Russia’s redirection of migrants could increase pressure on Estonian border ({{commentsTotal}})

Director General of the Estonian Information Board, Mikk Marran
Director General of the Estonian Information Board, Mikk Marran Source: (Postimees/Scanpix)

Director General of the Information Board Mikk Marran said to ERR yesterday that Russia had been using the flow of refugees as a “migration weapon”, and also stated that if this weapon should be directed at Estonia, the country’s border crossing points would be under serious pressure.

In his assessment, Estonia had the necessary means to deal with such an increase of incoming migrants.

Marran said that this tactic had been used against Norway, Sweden, and Finland already to test the strength of their border guard. “In the same way they’re testing the capability of those societies to deal with such pressure,” he said.

He added that it had also been interesting to see how this inflow of migrants into these countries had suddenly stopped. “To me this is a clear sign that what was going on could only have happened with the Russian authorities’ endorsement, if not at their initiative,” Marran said.

According to Marran, Moscow’s active influencing of the direction of refugees ended when the governments of Norway, Sweden and Finland got in touch with the Russian authorities. It was an interesting fact that a lot of the refugees that had crossed their borders had had residency permits for Russia already for years. “This means they were gathered, put on buses, and taken to the border,” Marran said.

Situations arising from Russia’s political tactics involving migration could actually develop, Marran said. “If they want to use this weapon against Estonia or Latvia, that’s certainly possible. But I’m sure that our authorities will keep an eye on how the everyday situation develops, and the Police and Border Guard Board is ready,” Marran said.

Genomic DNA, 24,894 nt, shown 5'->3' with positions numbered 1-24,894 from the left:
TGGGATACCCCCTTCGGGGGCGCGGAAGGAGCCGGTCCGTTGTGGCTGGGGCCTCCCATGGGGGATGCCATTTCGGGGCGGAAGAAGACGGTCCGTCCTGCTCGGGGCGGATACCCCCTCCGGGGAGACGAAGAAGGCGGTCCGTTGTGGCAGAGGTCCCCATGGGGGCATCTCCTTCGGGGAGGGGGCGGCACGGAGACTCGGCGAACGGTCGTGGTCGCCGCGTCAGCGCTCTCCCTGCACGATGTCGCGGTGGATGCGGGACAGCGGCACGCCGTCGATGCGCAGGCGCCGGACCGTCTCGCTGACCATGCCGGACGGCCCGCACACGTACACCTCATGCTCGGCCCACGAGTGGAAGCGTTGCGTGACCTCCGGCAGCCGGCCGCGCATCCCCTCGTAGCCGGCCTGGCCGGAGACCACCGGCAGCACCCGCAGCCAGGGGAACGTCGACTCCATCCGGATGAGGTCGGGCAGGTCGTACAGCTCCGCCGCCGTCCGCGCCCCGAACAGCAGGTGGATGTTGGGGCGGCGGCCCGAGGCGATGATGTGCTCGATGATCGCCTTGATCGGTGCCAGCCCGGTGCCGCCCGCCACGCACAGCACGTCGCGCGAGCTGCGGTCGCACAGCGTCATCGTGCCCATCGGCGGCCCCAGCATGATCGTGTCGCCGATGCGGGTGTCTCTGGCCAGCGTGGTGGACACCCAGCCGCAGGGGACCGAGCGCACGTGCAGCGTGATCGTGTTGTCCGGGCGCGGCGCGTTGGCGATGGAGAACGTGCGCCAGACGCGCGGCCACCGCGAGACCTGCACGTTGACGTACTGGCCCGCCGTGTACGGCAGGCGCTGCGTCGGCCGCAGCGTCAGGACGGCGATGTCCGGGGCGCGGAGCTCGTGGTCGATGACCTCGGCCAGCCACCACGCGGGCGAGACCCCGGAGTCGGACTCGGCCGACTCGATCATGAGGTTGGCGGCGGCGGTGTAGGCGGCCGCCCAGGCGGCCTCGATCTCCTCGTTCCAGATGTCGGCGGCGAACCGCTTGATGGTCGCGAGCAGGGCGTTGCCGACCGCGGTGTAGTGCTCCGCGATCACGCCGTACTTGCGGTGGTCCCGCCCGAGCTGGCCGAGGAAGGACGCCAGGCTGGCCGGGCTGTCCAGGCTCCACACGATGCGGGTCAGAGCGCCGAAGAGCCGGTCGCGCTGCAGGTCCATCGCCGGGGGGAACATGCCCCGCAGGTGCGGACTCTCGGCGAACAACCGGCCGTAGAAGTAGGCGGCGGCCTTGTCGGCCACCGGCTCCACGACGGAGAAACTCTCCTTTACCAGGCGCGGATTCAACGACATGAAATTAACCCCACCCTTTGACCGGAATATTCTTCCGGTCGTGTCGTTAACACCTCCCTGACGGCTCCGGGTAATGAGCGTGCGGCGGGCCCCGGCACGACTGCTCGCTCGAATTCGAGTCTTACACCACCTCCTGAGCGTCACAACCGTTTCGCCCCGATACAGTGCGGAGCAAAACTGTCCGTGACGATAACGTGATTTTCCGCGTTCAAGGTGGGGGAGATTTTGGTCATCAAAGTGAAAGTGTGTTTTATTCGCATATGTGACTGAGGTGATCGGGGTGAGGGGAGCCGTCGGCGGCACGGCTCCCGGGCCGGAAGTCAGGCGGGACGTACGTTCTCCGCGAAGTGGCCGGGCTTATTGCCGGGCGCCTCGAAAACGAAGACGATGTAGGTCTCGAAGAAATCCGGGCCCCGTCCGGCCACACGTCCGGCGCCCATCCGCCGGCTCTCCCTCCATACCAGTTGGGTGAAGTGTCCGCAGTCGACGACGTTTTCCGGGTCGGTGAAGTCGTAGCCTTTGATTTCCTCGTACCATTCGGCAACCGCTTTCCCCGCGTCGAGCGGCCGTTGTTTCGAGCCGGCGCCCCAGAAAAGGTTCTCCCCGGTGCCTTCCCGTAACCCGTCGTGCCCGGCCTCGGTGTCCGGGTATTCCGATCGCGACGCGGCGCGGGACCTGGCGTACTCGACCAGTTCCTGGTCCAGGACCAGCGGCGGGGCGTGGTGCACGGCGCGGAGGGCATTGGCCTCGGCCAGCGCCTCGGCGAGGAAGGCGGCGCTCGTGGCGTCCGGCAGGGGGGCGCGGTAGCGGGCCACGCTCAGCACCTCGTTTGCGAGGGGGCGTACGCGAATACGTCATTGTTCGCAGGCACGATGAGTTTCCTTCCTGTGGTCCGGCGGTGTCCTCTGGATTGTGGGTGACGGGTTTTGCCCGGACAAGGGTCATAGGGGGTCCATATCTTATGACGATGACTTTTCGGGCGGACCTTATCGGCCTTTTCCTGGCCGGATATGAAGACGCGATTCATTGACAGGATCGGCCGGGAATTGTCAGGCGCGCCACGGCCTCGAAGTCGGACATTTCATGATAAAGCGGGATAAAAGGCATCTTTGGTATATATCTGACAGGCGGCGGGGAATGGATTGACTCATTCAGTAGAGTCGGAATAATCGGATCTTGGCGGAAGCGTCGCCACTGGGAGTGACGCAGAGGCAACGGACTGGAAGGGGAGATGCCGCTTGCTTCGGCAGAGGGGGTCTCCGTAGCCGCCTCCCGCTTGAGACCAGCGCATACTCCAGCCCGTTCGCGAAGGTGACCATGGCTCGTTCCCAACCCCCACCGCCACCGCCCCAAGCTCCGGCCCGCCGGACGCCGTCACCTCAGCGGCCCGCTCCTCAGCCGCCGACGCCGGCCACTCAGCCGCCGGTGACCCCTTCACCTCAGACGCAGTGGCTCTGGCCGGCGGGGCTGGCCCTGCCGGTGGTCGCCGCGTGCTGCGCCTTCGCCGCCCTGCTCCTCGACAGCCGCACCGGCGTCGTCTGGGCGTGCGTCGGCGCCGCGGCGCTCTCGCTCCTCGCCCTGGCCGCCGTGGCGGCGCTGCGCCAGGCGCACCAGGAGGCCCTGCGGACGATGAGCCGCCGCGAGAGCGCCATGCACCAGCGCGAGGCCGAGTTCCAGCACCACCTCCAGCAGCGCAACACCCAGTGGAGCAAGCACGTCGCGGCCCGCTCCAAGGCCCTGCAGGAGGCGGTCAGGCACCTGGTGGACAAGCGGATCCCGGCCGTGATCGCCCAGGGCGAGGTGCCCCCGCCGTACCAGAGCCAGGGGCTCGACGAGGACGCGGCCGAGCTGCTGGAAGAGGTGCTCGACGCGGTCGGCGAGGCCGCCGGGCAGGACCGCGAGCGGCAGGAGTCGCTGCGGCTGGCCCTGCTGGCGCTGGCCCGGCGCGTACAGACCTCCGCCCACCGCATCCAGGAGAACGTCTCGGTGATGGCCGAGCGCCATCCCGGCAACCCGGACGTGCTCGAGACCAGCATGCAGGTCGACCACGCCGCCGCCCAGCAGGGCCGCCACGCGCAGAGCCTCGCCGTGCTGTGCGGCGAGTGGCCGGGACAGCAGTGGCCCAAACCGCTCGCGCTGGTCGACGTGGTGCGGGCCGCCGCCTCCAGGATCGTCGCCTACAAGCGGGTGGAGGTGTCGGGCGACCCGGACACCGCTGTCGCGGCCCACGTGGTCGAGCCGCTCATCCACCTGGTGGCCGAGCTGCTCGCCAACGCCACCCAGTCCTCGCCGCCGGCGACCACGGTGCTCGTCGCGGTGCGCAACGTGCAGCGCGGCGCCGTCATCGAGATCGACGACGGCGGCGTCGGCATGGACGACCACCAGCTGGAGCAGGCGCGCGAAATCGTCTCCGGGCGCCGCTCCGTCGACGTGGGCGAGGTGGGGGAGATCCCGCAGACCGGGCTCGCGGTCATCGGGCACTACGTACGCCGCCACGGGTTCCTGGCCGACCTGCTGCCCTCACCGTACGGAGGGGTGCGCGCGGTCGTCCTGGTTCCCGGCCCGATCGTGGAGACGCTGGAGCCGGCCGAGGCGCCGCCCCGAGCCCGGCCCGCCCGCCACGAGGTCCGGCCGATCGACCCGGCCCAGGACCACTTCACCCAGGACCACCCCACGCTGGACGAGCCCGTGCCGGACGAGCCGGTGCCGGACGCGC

Editor: Editor: Dario Cavegn

Siim Kallas.

Interview: Siim Kallas on ambitions, Estonian politics, and EU presidency

Following the local elections in October this year, Reform Party founder, former prime minister, EU commissioner, and presidential candidate Siim Kallas took on the job of municipal mayor of Viimsi, a community on the outskirts of Tallinn. In his interview with ERR's Toomas Sildam, Kallas talks about local government, his party, the EU presidency, and perspectives in Estonian politics.

ERR kasutab oma veebilehtedel http küpsiseid. Kasutame küpsiseid, et meelde jätta kasutajate eelistused meie sisu lehitsemisel ning kohandada ERRi veebilehti kasutaja huvidele vastavaks. Kolmandad osapooled, nagu sotsiaalmeedia veebilehed, võivad samuti lisada küpsiseid kasutaja brauserisse, kui meie lehtedele on manustatud sisu otse sotsiaalmeediast. Kui jätkate ilma oma lehitsemise seadeid muutmata, tähendab see, et nõustute kõikide ERRi internetilehekülgede küpsiste seadetega.
Hea lugeja, näeme et kasutate vanemat brauseri versiooni või vähelevinud brauserit.

Parema ja terviklikuma kasutajakogemuse tagamiseks soovitame alla laadida uusim versioon mõnest meie toetatud brauserist: